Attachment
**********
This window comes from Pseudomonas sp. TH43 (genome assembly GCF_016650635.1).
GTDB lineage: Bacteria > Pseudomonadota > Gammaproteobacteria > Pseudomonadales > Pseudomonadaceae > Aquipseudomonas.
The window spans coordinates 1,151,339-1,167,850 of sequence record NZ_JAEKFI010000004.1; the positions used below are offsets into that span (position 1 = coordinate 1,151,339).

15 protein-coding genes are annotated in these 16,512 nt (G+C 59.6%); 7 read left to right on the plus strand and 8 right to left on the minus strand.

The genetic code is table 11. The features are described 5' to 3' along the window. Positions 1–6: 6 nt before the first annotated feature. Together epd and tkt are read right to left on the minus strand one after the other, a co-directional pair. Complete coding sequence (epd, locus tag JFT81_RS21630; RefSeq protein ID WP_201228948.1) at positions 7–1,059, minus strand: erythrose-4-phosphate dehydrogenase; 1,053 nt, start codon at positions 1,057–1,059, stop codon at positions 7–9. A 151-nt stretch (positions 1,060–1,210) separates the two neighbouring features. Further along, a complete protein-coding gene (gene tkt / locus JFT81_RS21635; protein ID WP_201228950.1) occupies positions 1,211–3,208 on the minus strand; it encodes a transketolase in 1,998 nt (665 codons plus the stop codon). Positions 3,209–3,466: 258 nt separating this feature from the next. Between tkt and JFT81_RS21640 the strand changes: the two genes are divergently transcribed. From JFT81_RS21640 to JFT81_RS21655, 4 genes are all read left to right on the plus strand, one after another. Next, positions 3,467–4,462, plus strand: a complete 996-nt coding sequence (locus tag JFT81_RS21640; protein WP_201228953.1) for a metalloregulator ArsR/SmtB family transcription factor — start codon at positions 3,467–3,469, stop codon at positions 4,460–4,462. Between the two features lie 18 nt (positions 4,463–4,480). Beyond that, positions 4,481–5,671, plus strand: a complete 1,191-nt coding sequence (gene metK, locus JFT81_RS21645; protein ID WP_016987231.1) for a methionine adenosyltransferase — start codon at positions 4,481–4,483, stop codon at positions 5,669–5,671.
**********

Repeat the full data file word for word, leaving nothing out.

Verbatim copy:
This window comes from Pseudomonas sp. TH43 (genome assembly GCF_016650635.1).
GTDB lineage: Bacteria > Pseudomonadota > Gammaproteobacteria > Pseudomonadales > Pseudomonadaceae > Aquipseudomonas.
The window spans coordinates 1,151,339-1,167,850 of sequence record NZ_JAEKFI010000004.1; the positions used below are offsets into that span (position 1 = coordinate 1,151,339).

15 protein-coding genes are annotated in these 16,512 nt (G+C 59.6%); 7 read left to right on the plus strand and 8 right to left on the minus strand.

The genetic code is table 11. The features are described 5' to 3' along the window. Positions 1–6: 6 nt before the first annotated feature. Together epd and tkt are read right to left on the minus strand one after the other, a co-directional pair. Complete coding sequence (epd, locus tag JFT81_RS21630; RefSeq protein ID WP_201228948.1) at positions 7–1,059, minus strand: erythrose-4-phosphate dehydrogenase; 1,053 nt, start codon at positions 1,057–1,059, stop codon at positions 7–9. A 151-nt stretch (positions 1,060–1,210) separates the two neighbouring features. Further along, a complete protein-coding gene (gene tkt / locus JFT81_RS21635; protein ID WP_201228950.1) occupies positions 1,211–3,208 on the minus strand; it encodes a transketolase in 1,998 nt (665 codons plus the stop codon). Positions 3,209–3,466: 258 nt separating this feature from the next. Between tkt and JFT81_RS21640 the strand changes: the two genes are divergently transcribed. From JFT81_RS21640 to JFT81_RS21655, 4 genes are all read left to right on the plus strand, one after another. Next, positions 3,467–4,462, plus strand: a complete 996-nt coding sequence (locus tag JFT81_RS21640; protein WP_201228953.1) for a metalloregulator ArsR/SmtB family transcription factor — start codon at positions 3,467–3,469, stop codon at positions 4,460–4,462. Between the two features lie 18 nt (positions 4,463–4,480). Beyond that, positions 4,481–5,671, plus strand: a complete 1,191-nt coding sequence (gene metK, locus JFT81_RS21645; protein ID WP_016987231.1) for a methionine adenosyltransferase — start codon at positions 4,481–4,483, stop codon at positions 5,669–5,671.